Advanced Cell Technology, Inc. (“ACT”; OTCBB: ACTC or the “Company”), a leader in the field of regenerative medicine, today announced treatment of three additional patients in the company’s two U.S. trials using retinal pigment epithelial (RPE) cells derived from human embryonic stem cells (hESCs). The fifth and sixth patients in the company’s Phase I/II clinical trial for dry age-related macular degeneration (dry AMD) were treated, completing the second patient cohort. The fifth patient was treated at Massachusetts Eye and Ear Infirmary, a Harvard Medical School affiliate, by a surgical team led by Dean Eliott, M.D., a full-time retina surgeon, scientist and associate director of the Retina Service at Mass. Eye and Ear. Additionally, the sixth patient in the company’s clinical trial for Stargardt’s Macular Dystrophy (SMD) was treated, also completing that second cohort. All three patients were injected with 100,000 hESC-derived RPE cells and are recovering uneventfully. “We could not be more pleased to have now completed the second, higher-dose patient cohort in both of our U.S. clinical trials,” commented Gary Rabin, chairman and CEO of ACT. “We continue to be encouraged by our progress in all three of our clinical trials and are eagerly anticipating proceeding to the third, 150,000-cell patient cohort.” The company is conducting a total of three clinical trials in the U.S. and Europe. Each trial will enroll a total of 12 patients, with cohorts of three patients in an ascending dosage format. These trials are prospective, open-label studies designed to determine the safety and tolerability of hESC-derived RPE cells following sub-retinal transplantation into patients with dry AMD or SMD at 12 months, the study’s primary endpoint. Preliminary results from the two U.S. trials were reported in The Lancet earlier this year. “Completing the higher-cell dosage in both our U.S. trials is an important milestone in our clinical programs,” said Robert Lanza, M.D., ACT’s chief scientific officer. “We are now halfway through both U.S. trials, and look forward to treating the remaining two patient cohorts in the coming year.”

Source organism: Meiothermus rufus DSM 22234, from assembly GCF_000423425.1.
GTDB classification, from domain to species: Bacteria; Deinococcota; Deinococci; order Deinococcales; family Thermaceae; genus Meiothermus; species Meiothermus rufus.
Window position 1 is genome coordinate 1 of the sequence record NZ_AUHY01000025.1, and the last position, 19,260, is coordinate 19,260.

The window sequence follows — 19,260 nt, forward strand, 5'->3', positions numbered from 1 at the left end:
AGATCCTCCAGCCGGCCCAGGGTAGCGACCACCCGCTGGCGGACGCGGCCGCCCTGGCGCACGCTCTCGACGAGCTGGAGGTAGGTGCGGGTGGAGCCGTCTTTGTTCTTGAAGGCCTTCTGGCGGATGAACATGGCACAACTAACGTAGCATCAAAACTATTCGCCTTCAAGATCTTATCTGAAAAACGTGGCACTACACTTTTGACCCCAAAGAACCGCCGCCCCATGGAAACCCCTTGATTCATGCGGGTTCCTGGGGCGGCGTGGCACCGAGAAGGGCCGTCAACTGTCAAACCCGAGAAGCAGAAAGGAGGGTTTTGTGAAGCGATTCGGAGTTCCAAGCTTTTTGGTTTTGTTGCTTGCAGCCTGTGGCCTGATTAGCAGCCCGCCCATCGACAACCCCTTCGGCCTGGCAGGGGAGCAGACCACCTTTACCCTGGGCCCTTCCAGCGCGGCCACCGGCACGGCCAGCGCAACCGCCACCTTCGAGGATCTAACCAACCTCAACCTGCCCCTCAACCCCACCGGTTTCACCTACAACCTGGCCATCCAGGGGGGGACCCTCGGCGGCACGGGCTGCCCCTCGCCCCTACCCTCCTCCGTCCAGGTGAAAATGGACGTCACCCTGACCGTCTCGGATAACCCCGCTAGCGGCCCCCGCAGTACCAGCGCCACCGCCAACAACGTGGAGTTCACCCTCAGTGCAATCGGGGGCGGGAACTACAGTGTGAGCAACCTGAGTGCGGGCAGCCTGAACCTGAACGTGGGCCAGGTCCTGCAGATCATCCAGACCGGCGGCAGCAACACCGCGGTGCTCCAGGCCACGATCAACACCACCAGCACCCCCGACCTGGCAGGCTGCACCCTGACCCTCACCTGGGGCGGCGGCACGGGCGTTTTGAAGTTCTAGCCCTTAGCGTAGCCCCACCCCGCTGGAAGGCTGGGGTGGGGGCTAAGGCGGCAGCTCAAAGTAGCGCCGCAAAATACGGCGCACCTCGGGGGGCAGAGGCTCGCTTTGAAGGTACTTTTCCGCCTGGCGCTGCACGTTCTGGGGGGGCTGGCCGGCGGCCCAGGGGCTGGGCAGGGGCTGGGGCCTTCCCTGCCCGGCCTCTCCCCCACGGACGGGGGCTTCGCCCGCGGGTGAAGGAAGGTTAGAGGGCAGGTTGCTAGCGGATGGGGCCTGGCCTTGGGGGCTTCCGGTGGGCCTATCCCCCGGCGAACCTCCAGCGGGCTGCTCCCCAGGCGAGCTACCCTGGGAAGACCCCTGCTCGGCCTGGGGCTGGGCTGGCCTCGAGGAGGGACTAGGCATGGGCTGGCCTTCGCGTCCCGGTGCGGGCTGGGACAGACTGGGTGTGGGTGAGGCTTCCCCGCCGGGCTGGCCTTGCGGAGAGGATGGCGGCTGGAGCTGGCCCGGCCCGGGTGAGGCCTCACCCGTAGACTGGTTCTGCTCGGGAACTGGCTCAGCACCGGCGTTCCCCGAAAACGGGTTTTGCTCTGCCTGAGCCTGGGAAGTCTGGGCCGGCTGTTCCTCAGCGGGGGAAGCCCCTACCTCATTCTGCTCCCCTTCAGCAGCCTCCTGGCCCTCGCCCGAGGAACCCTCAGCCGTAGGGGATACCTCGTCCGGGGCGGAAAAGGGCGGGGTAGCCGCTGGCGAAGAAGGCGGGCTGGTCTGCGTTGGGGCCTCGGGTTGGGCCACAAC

Added Dr. Eliott, “Dry AMD affects upwards of 30 million people worldwide. Moreover, it has no approved drug treatment available to date. ACT’s hESC-derived RPE cells could address this considerable unmet need and also point the way towards treatments of other forms of macular degeneration. We are pleased to be a part of this important clinical trial.”Further information about patient eligibility for ACT’s dry AMD study and the concurrent studies in the U.S. and the E.U. for SMD is available at www.clinicaltrials.gov with the following Identifiers: NCT01344993 (dry AMD), NCT01345006 (U.S. SMD) and NCT01469832 (E.U. SMD). About Advanced Cell Technology, Inc. Advanced Cell Technology, Inc., is a biotechnology company applying cellular technology in the field of regenerative medicine. For more information, visit www.advancedcell.com. About Mass. Eye and Ear Mass. Eye and Ear clinicians and scientists are driven by a mission to find cures for blindness, deafness and diseases of the head and neck. After uniting with Schepens Eye Research Institute in 2011, Mass. Eye and Ear in Boston became the world's largest vision and hearing research center, offering hope and healing to patients everywhere through discovery and innovation. Mass. Eye and Ear is a Harvard Medical School teaching hospital and trains future medical leaders in ophthalmology and otolaryngology, through residency as well as clinical and research fellowships. Internationally acclaimed since its founding in 1824, Mass. Eye and Ear employs full-time, board-certified physicians who offer high-quality and affordable specialty care that ranges from the routine to the very complex. U.S. News & World Report’s “Best Hospitals Survey” has consistently ranked the Mass. Eye and Ear Departments of Otolaryngology and Ophthalmology as top five in the nation. Mass. Eye and Ear is home to the Ocular Genomics Institute which aims to translate the promise of personalized genomic medicine into clinical care for ophthalmic disorders. For more information, visit MassEyeAndEar.org. Forward-Looking Statements Statements in this news release regarding future financial and operating results, future growth in research and development programs, potential applications of our technology, opportunities for the company and any other statements about the future expectations, beliefs, goals, plans, or prospects expressed by management constitute forward-looking statements within the meaning of the Private Securities Litigation Reform Act of 1995. Any statements that are not statements of historical fact (including statements containing the words “will,” “believes,” “plans,” “anticipates,” “expects,” “estimates,” and similar expressions) should also be considered to be forward-looking statements. There are a number of important factors that could cause actual results or events to differ materially from those indicated by such forward-looking statements, including: limited operating history, need for future capital, risks inherent in the development and commercialization of potential products, protection of our intellectual property, and economic conditions generally. Additional information on potential factors that could affect our results and other risks and uncertainties are detailed from time to time in the company’s periodic reports, including the report on Form 10-K for the year ended December 31, 2011. Forward-looking statements are based on the beliefs, opinions, and expectations of the company’s management at the time they are made, and the company does not assume any obligation to update its forward-looking statements if those beliefs, opinions, expectations, or other circumstances should change. Forward-looking statements are based on the beliefs, opinions, and expectations of the company’s management at the time they are made, and the company does not assume any obligation to update its forward-looking statements if those beliefs, opinions, expectations, or other circumstances should change. There can be no assurance that the Company’s clinical trials will be successful.